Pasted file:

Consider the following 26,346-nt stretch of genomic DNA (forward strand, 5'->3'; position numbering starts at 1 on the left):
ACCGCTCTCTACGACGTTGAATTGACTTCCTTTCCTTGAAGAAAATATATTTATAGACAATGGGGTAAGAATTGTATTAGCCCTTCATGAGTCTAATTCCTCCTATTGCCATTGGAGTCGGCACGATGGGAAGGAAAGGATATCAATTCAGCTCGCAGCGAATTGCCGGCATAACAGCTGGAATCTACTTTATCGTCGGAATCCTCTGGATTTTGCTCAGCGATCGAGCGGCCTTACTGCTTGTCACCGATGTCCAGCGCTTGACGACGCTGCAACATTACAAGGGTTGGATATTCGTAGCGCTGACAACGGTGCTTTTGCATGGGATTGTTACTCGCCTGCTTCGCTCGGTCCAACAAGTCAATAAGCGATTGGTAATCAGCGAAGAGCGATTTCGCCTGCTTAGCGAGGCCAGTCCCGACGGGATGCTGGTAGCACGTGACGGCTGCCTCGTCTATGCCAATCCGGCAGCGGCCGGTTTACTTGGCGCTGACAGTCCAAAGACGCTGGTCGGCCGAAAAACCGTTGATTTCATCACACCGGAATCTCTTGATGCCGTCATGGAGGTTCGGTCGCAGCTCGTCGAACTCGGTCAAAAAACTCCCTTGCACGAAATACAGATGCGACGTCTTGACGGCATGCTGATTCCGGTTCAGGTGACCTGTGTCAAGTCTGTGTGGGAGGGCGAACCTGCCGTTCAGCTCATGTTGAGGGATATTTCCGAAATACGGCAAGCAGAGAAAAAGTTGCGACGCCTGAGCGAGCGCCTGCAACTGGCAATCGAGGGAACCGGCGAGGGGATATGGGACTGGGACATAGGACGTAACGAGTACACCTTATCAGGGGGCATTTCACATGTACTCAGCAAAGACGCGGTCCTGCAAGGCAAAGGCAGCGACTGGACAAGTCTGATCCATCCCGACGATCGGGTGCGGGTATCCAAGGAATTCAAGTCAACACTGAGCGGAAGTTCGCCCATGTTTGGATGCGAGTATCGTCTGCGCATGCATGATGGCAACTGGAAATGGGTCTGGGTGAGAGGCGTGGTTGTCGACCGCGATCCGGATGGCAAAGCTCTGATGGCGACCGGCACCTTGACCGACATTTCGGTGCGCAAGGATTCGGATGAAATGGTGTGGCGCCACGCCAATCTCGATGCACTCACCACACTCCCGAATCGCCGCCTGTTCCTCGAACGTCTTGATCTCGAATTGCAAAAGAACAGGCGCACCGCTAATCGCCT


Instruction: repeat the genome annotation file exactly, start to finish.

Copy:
Consider the following 26,346-nt stretch of genomic DNA (forward strand, 5'->3'; position numbering starts at 1 on the left):
ACCGCTCTCTACGACGTTGAATTGACTTCCTTTCCTTGAAGAAAATATATTTATAGACAATGGGGTAAGAATTGTATTAGCCCTTCATGAGTCTAATTCCTCCTATTGCCATTGGAGTCGGCACGATGGGAAGGAAAGGATATCAATTCAGCTCGCAGCGAATTGCCGGCATAACAGCTGGAATCTACTTTATCGTCGGAATCCTCTGGATTTTGCTCAGCGATCGAGCGGCCTTACTGCTTGTCACCGATGTCCAGCGCTTGACGACGCTGCAACATTACAAGGGTTGGATATTCGTAGCGCTGACAACGGTGCTTTTGCATGGGATTGTTACTCGCCTGCTTCGCTCGGTCCAACAAGTCAATAAGCGATTGGTAATCAGCGAAGAGCGATTTCGCCTGCTTAGCGAGGCCAGTCCCGACGGGATGCTGGTAGCACGTGACGGCTGCCTCGTCTATGCCAATCCGGCAGCGGCCGGTTTACTTGGCGCTGACAGTCCAAAGACGCTGGTCGGCCGAAAAACCGTTGATTTCATCACACCGGAATCTCTTGATGCCGTCATGGAGGTTCGGTCGCAGCTCGTCGAACTCGGTCAAAAAACTCCCTTGCACGAAATACAGATGCGACGTCTTGACGGCATGCTGATTCCGGTTCAGGTGACCTGTGTCAAGTCTGTGTGGGAGGGCGAACCTGCCGTTCAGCTCATGTTGAGGGATATTTCCGAAATACGGCAAGCAGAGAAAAAGTTGCGACGCCTGAGCGAGCGCCTGCAACTGGCAATCGAGGGAACCGGCGAGGGGATATGGGACTGGGACATAGGACGTAACGAGTACACCTTATCAGGGGGCATTTCACATGTACTCAGCAAAGACGCGGTCCTGCAAGGCAAAGGCAGCGACTGGACAAGTCTGATCCATCCCGACGATCGGGTGCGGGTATCCAAGGAATTCAAGTCAACACTGAGCGGAAGTTCGCCCATGTTTGGATGCGAGTATCGTCTGCGCATGCATGATGGCAACTGGAAATGGGTCTGGGTGAGAGGCGTGGTTGTCGACCGCGATCCGGATGGCAAAGCTCTGATGGCGACCGGCACCTTGACCGACATTTCGGTGCGCAAGGATTCGGATGAAATGGTGTGGCGCCACGCCAATCTCGATGCACTCACCACACTCCCGAATCGCCGCCTGTTCCTCGAACGTCTTGATCTCGAATTGCAAAAGAACAGGCGCACCGCTAATCGCCT